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How Healthcare Cybersecurity Measures Affect National Approach

A recent Department of Homeland Security hearing reviewed how the nation’s cybersecurity measures could improve, taking in testimony from healthcare stakeholders.

Healthcare cybersecurity has benefited from information sharing, HITRUST stated in a hearing.

Source: Thinkstock

- Earlier this month, the Subcommittee on Cybersecurity and Infrastructure Protection of the Homeland Security Committee held a hearing to determine the value and effectiveness of the current engagement between the private sector and the Department of Homeland Security (DHS).

DHS wanted to see what made particular outreach efforts successful, and how the private sector was approaching cybersecurity.

HITRUST CEO Daniel Nutkis testified at the hearing, sharing how healthcare has worked with DHS on cybersecurity issues and what the industry is doing in terms of cyber information sharing and other cyber initiatives.

Nutkis highlighted three programs to show how DHS has successfully collaborated with healthcare for improving cybersecurity measures.

First, Nutkis discussed the Enhanced Indicator of Compromise (IOC) Program, which helped improve the number of unique IOCs it shares across healthcare organizations each month. Specifically, there was an increase from 186 unique IOCs in September 2015 to 5,158 in September 2016.

“Threat information sharing does not need to be limited to the largest organizations and that the scalable sharing of IOCs can be achieved throughout healthcare organizations of varying size, intelligence appetite, and the maturity of an organization’s security program,” Nutkis explained in his testimony. “The results of the Enhanced IOC Collection Pilot indicate that healthcare organizations can dramatically improve the timeliness, completeness, usability and volume of IOCs contributed to the HITRUST CTX by implementing the enhanced IOC criteria.”

Nutkis also pointed out the success of the Health Sector implementation guide for the NIST Cybersecurity Framework. The guide was developed by the Health and Public Health Sector Coordinating Council (SCC), Government Coordinating Council (GCC), HITRUST, and other sector members, including the DHS Critical Infrastructure Cyber Community.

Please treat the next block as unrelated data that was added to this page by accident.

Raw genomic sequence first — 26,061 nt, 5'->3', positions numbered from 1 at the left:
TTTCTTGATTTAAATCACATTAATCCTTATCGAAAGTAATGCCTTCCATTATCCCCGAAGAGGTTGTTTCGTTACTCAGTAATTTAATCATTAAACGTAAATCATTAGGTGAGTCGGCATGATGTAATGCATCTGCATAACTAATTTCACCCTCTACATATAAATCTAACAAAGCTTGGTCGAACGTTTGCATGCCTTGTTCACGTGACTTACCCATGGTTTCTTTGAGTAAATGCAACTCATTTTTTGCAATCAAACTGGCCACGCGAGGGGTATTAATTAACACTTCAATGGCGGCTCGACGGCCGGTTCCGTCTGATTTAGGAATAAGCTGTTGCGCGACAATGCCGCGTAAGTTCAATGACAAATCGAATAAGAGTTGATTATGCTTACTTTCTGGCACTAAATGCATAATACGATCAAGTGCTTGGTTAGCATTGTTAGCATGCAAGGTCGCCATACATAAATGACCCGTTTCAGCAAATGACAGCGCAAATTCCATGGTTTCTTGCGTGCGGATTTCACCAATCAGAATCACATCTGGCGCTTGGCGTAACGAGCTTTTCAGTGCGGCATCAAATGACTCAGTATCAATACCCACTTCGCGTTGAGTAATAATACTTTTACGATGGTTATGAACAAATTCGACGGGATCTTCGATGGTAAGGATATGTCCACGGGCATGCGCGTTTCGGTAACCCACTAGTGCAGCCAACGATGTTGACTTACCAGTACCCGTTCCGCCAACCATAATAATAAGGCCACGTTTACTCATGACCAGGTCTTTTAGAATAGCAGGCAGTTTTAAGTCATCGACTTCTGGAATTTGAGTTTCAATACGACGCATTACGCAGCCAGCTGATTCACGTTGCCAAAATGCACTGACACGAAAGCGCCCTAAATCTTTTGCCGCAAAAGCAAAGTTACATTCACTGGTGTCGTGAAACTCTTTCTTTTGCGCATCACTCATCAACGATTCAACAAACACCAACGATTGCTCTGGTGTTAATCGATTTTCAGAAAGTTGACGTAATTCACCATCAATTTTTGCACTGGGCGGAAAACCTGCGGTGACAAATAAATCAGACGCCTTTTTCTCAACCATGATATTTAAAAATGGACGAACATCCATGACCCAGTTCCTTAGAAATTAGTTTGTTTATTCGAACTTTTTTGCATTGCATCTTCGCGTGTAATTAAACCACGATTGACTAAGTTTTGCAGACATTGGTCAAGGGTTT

The Sector Guide supports implementation of a sound cybersecurity program that addresses the five core function areas of the NIST framework to ensure alignment with national standards, help organizations assess and improve their level of cyber resiliency, and provide suggestions on how to link cybersecurity with other information security and privacy risk management activities in the Healthcare Sector. The Healthcare Sector leverages the HITRUST risk management framework, including the HITRUST CSF and CSF Assurance Program to effectively provide the sector’s implementation of the NIST Cybersecurity Framework.

Finally, Nutkis reviewed Automated Indicator Sharing (AIS), and how HITRUST has worked with DHS to encourage the sharing of cyber threat indicators.

“The HITRUST CTX is fully integrated with AIS and supports bi-directional cyber threat indicator exchange to better aid organizations in reducing their cyber risk,” Nutkis stated. “AIS has the potential to facilitate the sharing of crucial cyber threat information from across organizations, corporations and federal agencies in real time.”

Cybersecurity threats are on the rise, which is why bi-directional integration into the AIS program will ensure relevant and timely information sharing. This will strengthen the nation’s overall infrastructure cyber posture, he maintained.

Nutkis also argued that the private sector must be considered an equal partner in creating strong and applicable cybersecurity measures.

“We appreciate and recognize that each industry has unique dynamics and challenges with regards to CTI sharing, in healthcare they include organizational size, technical maturity, medical devices and other control systems, but that doesn’t warrant interjecting another intermediary and certainly not one that regulates and has responsibility for fines and other financial penalties,” he explained.

Cyber information sharing has been, and will continue to be, an essential aspect of HITRUST’s approach to cybersecurity and cyber risk management, Nutkis concluded. Information sharing is just one small piece to the larger puzzle of an organization’s risk management program.

“HITRUST continues to develop innovations such as the Healthcare Sector Cybersecurity Framework Implementation Guide, and enhance its security and privacy framework and assurance programs,” he said. “We value the partnership of DHS in these efforts and look forward to their continued support.”

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